Diaf S.,Renewable Energy Development Center Algeria | Notton G.,CNRS Environmental Sciences
Renewable and Sustainable Energy Reviews | Year: 2013

This paper presents the wind energy potential and economic analysis in five selected locations in the southern region of Algeria using wind speed data collected over a period of twelve years. The technical and economic evaluations of electricity generation from four commercial wind turbine models used for electricity generation located in these sites are examined. The wind speed data analysis shows that the sites located in the southern region of Algeria, except Tamanrasset, have a good wind potential for the wind energy development. The highest potential wind power was found at Adrar, with 88% of the time the wind speed is above 3 m/s. The yearly energy output, the capacity factor and the wind energy cost per unit of electricity generated by the selected wind turbines are calculated. In terms of energy production, the results show that Adrar is the best location for harnessing the wind power to generate electricity. The maximum energy output of 9429.8 MW h is found for Fuhrlander FL 2500 wind machine at Adrar. The capacity factor values are found to vary from a minimum of 13% at Tamanrasset and a maximum of 48% in Adrar. In addition, the results show that the minimum cost per kW h of electricity generated is found to be 0.01204 $/kW h for Suzlon S82/1.5MW wind turbine in Adrar, while the maximum value reaches 0.0923 $/kW h for the Fuhrlander FL 2500/901 in Tamanrasset. Among all the considered models, the Suzlon S82/1.5MW wind turbine is found to be the most attractive in terms of the cost per kW h. According to the obtained results, the wind resource appears to be suitable for power production in the southern region, which makes it a viable substitute to diesel oil for electricity generation. © 2013 Elsevier Ltd.


Diaf S.,Renewable Energy Development Center Algeria | Notton G.,CNRS Environmental Sciences
Renewable and Sustainable Energy Reviews | Year: 2013

In this study, the wind energy potential and economic analysis in 13 locations are investigated using wind speed data measured at 10 m height. From the collected data which are the daily, monthly and frequency profiles of the wind speed at these sites, the southern region of Algeria is found to have the relatively highest wind potential. Technical and economic evaluations of electricity generation from different commercial wind turbines are examined. The yearly energy output, capacity factor and electrical energy cost of kWh produced by the selected wind turbines are calculated. In term of energy production, the results show that Adrar is the best location for harnessing the wind power and generating electricity. The capacity factors are found to vary from 6% at Skikda to 48% at Adrar. In addition, it was found that the minimum cost per kWh of electricity generated is about 0.0179 $/kWh at Adrar for the southern region, 0.0431 $/kWh at Oran for the coastal region and 0.0518 $/kWh at Setif for the highland region. Among all the considered models, the Suzlon S82-1500 wind turbine is found to be the most attractive in terms of cost per kWh. Based on the obtained results, the wind resource appears to be suitable for power production in the southern region, which makes it a viable substitute to diesel oil for electricity generation. © 2012 Elsevier Ltd.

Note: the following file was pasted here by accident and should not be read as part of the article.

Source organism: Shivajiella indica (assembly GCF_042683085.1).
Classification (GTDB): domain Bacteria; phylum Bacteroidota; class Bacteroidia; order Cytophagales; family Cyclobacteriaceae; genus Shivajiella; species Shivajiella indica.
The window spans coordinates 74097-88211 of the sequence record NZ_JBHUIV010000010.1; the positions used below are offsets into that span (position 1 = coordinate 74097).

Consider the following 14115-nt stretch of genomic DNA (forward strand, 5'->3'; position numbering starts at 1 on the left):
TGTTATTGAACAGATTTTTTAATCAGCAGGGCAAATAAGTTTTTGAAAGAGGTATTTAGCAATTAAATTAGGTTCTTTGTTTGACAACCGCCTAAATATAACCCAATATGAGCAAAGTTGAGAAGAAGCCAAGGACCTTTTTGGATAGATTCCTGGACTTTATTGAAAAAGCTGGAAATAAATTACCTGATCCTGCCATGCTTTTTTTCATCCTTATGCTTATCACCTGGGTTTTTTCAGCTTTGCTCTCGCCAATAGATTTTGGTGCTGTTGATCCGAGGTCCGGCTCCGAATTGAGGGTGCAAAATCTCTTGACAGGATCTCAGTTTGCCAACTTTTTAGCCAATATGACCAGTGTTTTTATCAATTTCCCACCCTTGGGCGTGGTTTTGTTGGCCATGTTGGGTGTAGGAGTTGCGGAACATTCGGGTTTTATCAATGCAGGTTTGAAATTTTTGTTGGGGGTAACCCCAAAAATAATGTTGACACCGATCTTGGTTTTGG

Filippi J.-B.,CNRS Environmental Sciences | Pialat X.,CNRS Environmental Sciences | Clements C.B.,San Jose State University
Proceedings of the Combustion Institute | Year: 2013

Numerical simulations using a coupled approach between Meso-NH (Non-Hydrostatic) LES (Large Eddy Simulation) mesoscale atmospheric model and ForeFire wildland fire area simulator are compared to experimental data to assess the performance of the proposed coupled approach in predicting fine-scale properties of the dynamics of wildland fires. Meso-NH is a non-hydrostatic, large eddy simulation capable, atmospheric research model. ForeFire insures a front tracking of the fire front by means of Lagrangian markers evolving on the earth's surface according to a physical rate-of-spread model. The atmospheric model forces the fire behavior through the surface wind field, whereas the fire forces the atmosphere simulation through surface boundary conditions of heat and vapor fluxes. The FireFlux experiment, an experimental 32 Ha burn of tall grass instrumented with wind profilers and thermocouples, was designed specifically to estimate the atmospheric perturbation introduced by wildland fire. Comparisons of the simulations at different resolutions with the large-scale experiment validate the chosen coupling methodology and the choice of a coupled approach with a meso-scale atmospheric model for the prediction of wildland fire propagation. Distinct fire propagation behavior is simulated between coupled and non-coupled simulation. While the simulations did not reproduce high frequency perturbations, it is shown that the atmospheric model captures well atmospheric perturbations induced by combustion at the ground level in terms of behavior and amplitude. © 2012 The Combustion Institute. Published by Elsevier Inc. All rights reserved.